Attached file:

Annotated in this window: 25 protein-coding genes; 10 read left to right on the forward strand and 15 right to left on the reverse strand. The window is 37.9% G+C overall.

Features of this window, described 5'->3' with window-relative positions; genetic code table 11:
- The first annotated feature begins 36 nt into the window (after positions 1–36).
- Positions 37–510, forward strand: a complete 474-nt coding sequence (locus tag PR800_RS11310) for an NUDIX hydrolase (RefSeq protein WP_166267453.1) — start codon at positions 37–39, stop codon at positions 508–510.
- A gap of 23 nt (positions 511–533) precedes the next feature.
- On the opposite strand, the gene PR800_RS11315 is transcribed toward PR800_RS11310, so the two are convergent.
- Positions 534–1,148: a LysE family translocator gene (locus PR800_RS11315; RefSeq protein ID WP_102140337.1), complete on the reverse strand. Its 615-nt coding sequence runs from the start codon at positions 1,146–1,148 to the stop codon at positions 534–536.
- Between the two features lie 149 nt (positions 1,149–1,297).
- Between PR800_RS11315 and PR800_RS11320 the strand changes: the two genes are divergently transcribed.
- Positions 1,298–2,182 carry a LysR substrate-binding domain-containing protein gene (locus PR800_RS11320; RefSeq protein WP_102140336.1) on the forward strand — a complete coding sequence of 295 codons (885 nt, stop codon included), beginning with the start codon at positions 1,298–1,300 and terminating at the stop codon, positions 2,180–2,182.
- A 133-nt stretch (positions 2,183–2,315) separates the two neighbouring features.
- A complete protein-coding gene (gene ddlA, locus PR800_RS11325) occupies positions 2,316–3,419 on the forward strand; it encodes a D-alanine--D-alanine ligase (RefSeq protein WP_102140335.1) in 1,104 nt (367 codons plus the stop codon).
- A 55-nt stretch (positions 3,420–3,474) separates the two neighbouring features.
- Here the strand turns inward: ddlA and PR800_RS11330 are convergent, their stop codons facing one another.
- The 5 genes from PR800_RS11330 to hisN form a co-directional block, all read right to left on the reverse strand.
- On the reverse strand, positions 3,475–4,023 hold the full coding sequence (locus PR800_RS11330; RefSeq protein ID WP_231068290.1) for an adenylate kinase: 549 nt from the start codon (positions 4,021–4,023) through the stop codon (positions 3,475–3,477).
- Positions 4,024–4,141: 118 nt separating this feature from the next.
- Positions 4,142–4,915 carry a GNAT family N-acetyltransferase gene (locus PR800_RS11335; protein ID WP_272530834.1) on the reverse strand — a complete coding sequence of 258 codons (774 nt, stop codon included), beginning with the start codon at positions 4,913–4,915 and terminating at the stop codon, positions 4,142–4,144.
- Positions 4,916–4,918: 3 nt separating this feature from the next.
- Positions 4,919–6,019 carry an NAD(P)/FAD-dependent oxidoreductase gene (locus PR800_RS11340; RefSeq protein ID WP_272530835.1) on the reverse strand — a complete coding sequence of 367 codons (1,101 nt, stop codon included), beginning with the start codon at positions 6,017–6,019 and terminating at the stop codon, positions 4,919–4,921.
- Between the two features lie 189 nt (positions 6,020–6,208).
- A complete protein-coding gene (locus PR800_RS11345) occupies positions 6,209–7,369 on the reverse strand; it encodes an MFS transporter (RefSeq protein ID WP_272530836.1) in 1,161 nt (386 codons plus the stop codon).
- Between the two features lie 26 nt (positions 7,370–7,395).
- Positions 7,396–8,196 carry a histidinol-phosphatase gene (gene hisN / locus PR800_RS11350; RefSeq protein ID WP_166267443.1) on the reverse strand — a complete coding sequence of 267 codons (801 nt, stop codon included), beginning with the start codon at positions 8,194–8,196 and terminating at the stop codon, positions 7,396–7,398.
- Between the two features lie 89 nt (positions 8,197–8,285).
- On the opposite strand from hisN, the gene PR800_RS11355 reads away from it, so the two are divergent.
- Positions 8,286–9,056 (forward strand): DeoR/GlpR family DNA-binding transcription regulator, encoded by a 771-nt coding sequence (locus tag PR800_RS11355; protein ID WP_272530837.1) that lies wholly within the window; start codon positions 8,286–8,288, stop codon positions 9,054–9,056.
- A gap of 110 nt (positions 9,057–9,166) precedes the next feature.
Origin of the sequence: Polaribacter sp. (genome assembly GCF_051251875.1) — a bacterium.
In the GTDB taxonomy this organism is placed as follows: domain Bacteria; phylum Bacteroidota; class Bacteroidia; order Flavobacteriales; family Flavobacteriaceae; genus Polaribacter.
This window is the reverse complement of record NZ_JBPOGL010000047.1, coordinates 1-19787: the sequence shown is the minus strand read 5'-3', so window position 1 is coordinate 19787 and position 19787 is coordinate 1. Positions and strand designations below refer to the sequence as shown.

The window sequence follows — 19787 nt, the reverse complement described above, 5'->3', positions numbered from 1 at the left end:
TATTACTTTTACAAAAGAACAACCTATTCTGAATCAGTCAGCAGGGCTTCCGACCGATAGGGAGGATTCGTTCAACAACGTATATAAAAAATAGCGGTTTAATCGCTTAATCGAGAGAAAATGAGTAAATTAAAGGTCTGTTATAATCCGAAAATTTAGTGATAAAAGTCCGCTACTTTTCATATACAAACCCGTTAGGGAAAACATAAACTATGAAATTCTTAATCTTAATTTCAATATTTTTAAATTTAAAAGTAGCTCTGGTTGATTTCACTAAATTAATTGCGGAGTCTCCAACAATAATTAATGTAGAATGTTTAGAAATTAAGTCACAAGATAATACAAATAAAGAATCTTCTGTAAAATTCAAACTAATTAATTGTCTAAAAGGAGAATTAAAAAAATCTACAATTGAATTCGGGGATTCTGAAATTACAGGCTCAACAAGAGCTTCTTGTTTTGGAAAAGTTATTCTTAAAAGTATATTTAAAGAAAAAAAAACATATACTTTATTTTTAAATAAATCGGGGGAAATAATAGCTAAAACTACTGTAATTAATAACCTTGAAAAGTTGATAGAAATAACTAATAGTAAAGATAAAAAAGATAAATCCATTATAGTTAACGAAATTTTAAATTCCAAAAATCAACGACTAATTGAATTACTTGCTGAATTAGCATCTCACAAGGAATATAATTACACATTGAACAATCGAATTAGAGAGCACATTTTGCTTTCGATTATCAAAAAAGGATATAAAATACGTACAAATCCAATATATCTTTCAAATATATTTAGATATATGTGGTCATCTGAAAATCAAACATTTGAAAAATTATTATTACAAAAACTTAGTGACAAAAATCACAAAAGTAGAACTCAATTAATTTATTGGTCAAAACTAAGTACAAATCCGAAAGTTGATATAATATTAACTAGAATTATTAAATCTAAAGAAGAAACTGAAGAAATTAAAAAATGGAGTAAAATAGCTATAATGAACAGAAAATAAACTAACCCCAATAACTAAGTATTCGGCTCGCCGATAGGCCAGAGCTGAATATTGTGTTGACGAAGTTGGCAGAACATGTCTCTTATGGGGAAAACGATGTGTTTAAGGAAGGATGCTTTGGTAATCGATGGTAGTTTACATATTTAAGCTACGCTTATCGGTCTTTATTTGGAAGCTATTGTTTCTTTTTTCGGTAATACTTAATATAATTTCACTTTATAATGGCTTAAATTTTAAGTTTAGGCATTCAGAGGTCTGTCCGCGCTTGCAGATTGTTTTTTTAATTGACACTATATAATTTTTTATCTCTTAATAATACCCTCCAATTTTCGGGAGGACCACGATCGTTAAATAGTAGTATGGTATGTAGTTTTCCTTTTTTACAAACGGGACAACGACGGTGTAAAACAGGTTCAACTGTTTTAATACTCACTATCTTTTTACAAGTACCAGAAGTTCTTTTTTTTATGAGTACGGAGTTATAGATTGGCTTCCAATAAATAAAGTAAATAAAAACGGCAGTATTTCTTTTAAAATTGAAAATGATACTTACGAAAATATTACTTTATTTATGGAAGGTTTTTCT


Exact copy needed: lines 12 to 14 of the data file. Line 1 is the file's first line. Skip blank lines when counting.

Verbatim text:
- A complete protein-coding gene (gene ddlA, locus PR800_RS11325) occupies positions 2,316–3,419 on the forward strand; it encodes a D-alanine--D-alanine ligase (RefSeq protein WP_102140335.1) in 1,104 nt (367 codons plus the stop codon).
- A 55-nt stretch (positions 3,420–3,474) separates the two neighbouring features.
- Here the strand turns inward: ddlA and PR800_RS11330 are convergent, their stop codons facing one another.